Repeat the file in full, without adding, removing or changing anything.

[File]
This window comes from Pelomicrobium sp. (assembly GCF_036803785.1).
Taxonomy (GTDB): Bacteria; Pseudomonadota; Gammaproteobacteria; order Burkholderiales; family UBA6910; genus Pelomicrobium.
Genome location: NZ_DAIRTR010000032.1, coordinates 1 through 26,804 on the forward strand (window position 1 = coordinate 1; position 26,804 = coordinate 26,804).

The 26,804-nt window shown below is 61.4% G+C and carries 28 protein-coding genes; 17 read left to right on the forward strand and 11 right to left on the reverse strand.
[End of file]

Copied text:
This window comes from Pelomicrobium sp. (assembly GCF_036803785.1).
Taxonomy (GTDB): Bacteria; Pseudomonadota; Gammaproteobacteria; order Burkholderiales; family UBA6910; genus Pelomicrobium.
Genome location: NZ_DAIRTR010000032.1, coordinates 1 through 26,804 on the forward strand (window position 1 = coordinate 1; position 26,804 = coordinate 26,804).

The 26,804-nt window shown below is 61.4% G+C and carries 28 protein-coding genes; 17 read left to right on the forward strand and 11 right to left on the reverse strand.